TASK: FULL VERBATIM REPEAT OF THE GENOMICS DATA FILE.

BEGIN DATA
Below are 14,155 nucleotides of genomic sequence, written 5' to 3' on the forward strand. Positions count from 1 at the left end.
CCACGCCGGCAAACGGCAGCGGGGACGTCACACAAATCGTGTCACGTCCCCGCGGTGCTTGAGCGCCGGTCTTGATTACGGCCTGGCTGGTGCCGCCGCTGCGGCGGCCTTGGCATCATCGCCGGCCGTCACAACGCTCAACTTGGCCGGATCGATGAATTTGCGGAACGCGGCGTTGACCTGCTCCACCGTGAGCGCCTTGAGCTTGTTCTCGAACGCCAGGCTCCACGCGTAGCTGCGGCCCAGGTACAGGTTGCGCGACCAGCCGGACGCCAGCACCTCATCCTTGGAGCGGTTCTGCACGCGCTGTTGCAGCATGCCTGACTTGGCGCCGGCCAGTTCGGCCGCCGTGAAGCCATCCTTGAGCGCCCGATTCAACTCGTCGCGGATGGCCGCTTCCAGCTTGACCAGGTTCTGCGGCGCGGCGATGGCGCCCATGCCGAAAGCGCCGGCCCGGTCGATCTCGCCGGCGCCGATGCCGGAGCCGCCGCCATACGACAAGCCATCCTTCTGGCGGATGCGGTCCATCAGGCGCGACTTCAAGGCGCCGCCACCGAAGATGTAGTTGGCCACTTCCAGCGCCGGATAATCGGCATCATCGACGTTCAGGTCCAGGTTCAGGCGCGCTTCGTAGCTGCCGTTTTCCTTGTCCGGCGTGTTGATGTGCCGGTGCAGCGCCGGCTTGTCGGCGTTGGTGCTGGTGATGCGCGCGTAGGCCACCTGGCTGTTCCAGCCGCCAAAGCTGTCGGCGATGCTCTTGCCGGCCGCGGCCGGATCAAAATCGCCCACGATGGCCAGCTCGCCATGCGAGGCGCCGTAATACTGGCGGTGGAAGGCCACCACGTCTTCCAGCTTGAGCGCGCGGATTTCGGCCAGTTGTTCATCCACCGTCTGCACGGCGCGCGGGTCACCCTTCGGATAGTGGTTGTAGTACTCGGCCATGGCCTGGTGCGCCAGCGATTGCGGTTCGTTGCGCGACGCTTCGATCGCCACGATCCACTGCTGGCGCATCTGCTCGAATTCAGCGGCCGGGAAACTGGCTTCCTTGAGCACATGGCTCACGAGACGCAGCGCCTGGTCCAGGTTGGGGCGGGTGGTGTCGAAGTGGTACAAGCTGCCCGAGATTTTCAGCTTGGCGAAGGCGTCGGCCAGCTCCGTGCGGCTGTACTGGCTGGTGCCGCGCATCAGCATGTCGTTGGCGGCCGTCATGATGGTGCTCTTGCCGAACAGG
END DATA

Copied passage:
Below are 14,155 nucleotides of genomic sequence, written 5' to 3' on the forward strand. Positions count from 1 at the left end.
CCACGCCGGCAAACGGCAGCGGGGACGTCACACAAATCGTGTCACGTCCCCGCGGTGCTTGAGCGCCGGTCTTGATTACGGCCTGGCTGGTGCCGCCGCTGCGGCGGCCTTGGCATCATCGCCGGCCGTCACAACGCTCAACTTGGCCGGATCGATGAATTTGCGGAACGCGGCGTTGACCTGCTCCACCGTGAGCGCCTTGAGCTTGTTCTCGAACGCCAGGCTCCACGCGTAGCTGCGGCCCAGGTACAGGTTGCGCGACCAGCCGGACGCCAGCACCTCATCCTTGGAGCGGTTCTGCACGCGCTGTTGCAGCATGCCTGACTTGGCGCCGGCCAGTTCGGCCGCCGTGAAGCCATCCTTGAGCGCCCGATTCAACTCGTCGCGGATGGCCGCTTCCAGCTTGACCAGGTTCTGCGGCGCGGCGATGGCGCCCATGCCGAAAGCGCCGGCCCGGTCGATCTCGCCGGCGCCGATGCCGGAGCCGCCGCCATACGACAAGCCATCCTTCTGGCGGATGCGGTCCATCAGGCGCGACTTCAAGGCGCCGCCACCGAAGATGTAGTTGGCCACTTCCAGCGCCGGATAATCGGCATCATCGACGTTCAGGTCCAGGTTCAGGCGCGCTTCGTAGCTGCCGTTTTCCTTGTCCGGCGTGTTGATGTGCCGGTGCAGCGCCGGCTTGTCGGCGTTGGTGCTGGTGATGCGCGCGTAGGCCACCTGGCTGTTCCAGCCGCCAAAGCTGTCGGCGATGCTCTTGCCGGCCGCGGCCGGATCAAAATCGCCCACGATGGCCAGCTCGCCATGCGAGGCGCCGTAATACTGGCGGTGGAAGGCCACCACGTCTTCCAGCTTGAGCGCGCGGATTTCGGCCAGTTGTTCATCCACCGTCTGCACGGCGCGCGGGTCACCCTTCGGATAGTGGTTGTAGTACTCGGCCATGGCCTGGTGCGCCAGCGATTGCGGTTCGTTGCGCGACGCTTCGATCGCCACGATCCACTGCTGGCGCATCTGCTCGAATTCAGCGGCCGGGAAACTGGCTTCCTTGAGCACATGGCTCACGAGACGCAGCGCCTGGTCCAGGTTGGGGCGGGTGGTGTCGAAGTGGTACAAGCTGCCCGAGATTTTCAGCTTGGCGAAGGCGTCGGCCAGCTCCGTGCGGCTGTACTGGCTGGTGCCGCGCATCAGCATGTCGTTGGCGGCCGTCATGATGGTGCTCTTGCCGAACAGG